Don’i Caesar is the most glamorous pregnant woman I’ve ever seen. A pink bandana garnishes her head, green eye shadow glitters her eyelids and floral pants and animal print acrylics add a special touch to her ensemble. She is 34, single and 22 weeks pregnant. According to her chart, she’s also clinically obese.

    On a Tuesday in mid-October, in a room in the back of the Tompkins clinic, I sit down with Caesar to talk.

    A school bus driver in the neighboring town of Milford, Caesar had five children before this one, all boys. “My 6-year old and 3-year old were both born early,” she explains. “26 weeks for the 6-year-old, and 30 weeks for the 3-year-old. The one who came out at 26 weeks weighed two pounds.”

    A full-term baby is born anywhere from 37 to 40 weeks into the pregnancy and weighs five to eight pounds. In many ways, the startlingly low birth weight of Caesar’s child was to be expected: preterm birth is one and a half times more common in obese women than it is for normal weight women.

    Caesar tells me her children are all healthy today, but when the 26-week-old boy was born, “he couldn’t keep his body warmth.”

    This is because Caesar had preeclampsia, which occurs when a pregnant woman develops high blood pressure. Sometimes it can cause the baby to grow slowly, and it can lead to more life-threatening outcomes. Obese women have six times the risk of developing preeclampsia compared to women of normal weight.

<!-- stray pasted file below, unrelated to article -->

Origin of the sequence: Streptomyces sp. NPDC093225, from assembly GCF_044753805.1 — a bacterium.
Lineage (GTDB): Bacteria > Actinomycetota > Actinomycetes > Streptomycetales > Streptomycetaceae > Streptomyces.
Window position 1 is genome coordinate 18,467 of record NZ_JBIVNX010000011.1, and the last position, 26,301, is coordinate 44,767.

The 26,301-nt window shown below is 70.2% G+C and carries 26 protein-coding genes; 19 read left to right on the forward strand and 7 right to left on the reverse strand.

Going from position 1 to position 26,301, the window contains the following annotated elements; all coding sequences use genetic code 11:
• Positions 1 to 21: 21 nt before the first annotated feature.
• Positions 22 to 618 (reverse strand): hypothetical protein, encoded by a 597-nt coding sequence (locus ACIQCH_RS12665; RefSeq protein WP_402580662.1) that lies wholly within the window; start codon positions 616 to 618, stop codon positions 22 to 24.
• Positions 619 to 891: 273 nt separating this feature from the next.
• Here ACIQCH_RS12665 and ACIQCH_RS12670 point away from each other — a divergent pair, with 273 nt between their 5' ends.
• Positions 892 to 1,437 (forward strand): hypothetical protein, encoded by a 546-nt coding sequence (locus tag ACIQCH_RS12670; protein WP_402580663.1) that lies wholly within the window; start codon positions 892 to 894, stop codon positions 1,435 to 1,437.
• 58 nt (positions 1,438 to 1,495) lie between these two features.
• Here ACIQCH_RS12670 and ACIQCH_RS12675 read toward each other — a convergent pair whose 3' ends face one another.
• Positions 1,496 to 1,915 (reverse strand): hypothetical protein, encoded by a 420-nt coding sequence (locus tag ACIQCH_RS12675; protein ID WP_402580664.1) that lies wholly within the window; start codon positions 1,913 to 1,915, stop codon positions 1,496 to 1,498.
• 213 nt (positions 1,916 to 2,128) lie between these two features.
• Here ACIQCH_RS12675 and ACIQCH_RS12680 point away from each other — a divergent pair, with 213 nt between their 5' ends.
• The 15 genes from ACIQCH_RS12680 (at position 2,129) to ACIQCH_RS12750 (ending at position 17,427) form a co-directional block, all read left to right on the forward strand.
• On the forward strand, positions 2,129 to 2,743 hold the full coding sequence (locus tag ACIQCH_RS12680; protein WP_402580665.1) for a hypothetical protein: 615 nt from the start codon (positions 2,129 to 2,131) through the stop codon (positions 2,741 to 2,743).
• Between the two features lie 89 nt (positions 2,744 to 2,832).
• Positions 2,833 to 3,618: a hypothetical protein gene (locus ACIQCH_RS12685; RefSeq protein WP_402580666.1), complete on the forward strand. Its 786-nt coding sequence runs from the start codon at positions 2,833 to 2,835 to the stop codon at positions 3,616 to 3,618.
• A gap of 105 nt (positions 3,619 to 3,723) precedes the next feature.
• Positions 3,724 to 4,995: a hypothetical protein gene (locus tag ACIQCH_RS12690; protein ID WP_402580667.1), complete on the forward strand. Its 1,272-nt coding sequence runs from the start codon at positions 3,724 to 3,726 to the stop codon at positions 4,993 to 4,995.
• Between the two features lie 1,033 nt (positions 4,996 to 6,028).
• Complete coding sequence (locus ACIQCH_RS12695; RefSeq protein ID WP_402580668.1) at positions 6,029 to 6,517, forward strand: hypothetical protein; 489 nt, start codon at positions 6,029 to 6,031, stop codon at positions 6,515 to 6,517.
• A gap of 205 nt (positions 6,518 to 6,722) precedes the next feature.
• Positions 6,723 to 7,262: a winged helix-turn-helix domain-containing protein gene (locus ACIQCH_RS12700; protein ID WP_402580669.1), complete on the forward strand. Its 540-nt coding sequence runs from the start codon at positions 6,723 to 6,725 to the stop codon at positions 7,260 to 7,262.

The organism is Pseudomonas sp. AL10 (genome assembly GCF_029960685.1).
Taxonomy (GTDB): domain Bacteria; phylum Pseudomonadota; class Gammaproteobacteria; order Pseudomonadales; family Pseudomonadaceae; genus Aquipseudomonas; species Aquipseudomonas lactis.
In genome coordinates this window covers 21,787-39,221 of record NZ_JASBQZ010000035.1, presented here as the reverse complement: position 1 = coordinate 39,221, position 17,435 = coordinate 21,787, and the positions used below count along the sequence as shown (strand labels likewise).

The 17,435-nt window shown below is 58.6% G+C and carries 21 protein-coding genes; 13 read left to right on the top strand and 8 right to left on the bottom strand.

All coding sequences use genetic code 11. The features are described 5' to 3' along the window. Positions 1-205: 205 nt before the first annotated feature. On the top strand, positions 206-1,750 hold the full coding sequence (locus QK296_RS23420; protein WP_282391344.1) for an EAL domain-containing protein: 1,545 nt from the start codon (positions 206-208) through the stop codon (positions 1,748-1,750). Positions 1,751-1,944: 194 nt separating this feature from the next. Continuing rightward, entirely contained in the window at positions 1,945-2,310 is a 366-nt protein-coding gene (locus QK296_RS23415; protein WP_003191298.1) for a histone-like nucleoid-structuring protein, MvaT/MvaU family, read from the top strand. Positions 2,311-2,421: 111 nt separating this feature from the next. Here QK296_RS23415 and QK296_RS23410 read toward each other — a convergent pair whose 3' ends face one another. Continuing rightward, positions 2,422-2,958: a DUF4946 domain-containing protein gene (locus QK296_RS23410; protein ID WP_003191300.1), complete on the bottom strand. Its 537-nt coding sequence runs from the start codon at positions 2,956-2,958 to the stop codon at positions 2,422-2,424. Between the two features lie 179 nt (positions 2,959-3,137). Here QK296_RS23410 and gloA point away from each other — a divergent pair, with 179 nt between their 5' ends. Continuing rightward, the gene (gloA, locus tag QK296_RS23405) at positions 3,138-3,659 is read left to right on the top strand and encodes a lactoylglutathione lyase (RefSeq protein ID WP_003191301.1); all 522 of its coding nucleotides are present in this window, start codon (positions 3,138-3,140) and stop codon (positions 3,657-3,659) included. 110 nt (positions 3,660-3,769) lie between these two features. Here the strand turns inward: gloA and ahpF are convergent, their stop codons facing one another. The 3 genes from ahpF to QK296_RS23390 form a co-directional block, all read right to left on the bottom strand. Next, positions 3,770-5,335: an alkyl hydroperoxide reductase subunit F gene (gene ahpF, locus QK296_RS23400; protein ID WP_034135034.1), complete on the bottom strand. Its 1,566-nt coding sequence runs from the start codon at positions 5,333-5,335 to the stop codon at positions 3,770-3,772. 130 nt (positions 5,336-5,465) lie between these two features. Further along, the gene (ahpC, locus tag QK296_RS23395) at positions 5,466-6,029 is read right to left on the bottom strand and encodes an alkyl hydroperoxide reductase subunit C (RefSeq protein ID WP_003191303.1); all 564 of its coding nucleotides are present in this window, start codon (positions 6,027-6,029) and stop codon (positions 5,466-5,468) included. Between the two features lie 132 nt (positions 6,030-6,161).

“They gave him a 10 percent chance to live,” she recalls. “They said that his lungs were underdeveloped. They thought he would be handicapped, but now, he doesn’t have any issues at all. The only thing is at nine months, he developed asthma.”

    I turn the focus of the conversation to Caesar herself. “Do you have any health problems?” I ask.

    “I’ve had diabetes for eight years, and high blood pressure for three years,” she tells me. “I take care of the diabetes with insulin, but now that I’m high-risk and pregnant, I can’t take anything for the blood pressure.”

    Caesar tells me the diabetes “goes up and down, but lately it’s been good.” She also says that her high blood pressure has been fine recently.

    Although I don’t know Caesar well, I want to know her answer to a critical question. What is she afraid of with this pregnancy?

    “Having another baby early,” she says quietly. “Some babies are born with a lot of complications.”

    Caesar is well informed. She tells me Campbell has been teaching her “a lot” about her condition, and she frequently uses to internet to look up information. She also tells me that she has been following Campbell’s instructions and watching what she eats, avoiding starch and bread and trying to be active.

    Caesar seems to have a thorough understanding of her situation, but does she consider herself as obese?

    “I would probably say I’m overweight,” she says.

    The clinical definitions of “obesity” and “overweight” are different. While overweight is defined as having a BMI as over 25, obesity is defined as having a BMI of over 30.

    Campbell tries to dispel these misconceptions — the definitional difference between “obese” and “overweight” — from the moment she meets a new patient. She undergoes a thorough education session with each of her obese pregnant patients at the beginning of their pregnancies. In this session, she defines obesity; explains the patient’s increased risks for diabetes, preterm birth, stillborn birth, blood clotting and wound infection; talks about optimal weight gain during pregnancy; and explains the proper eating and exercise habits.

    Despite all this education, obesity is still a tough issue to discuss.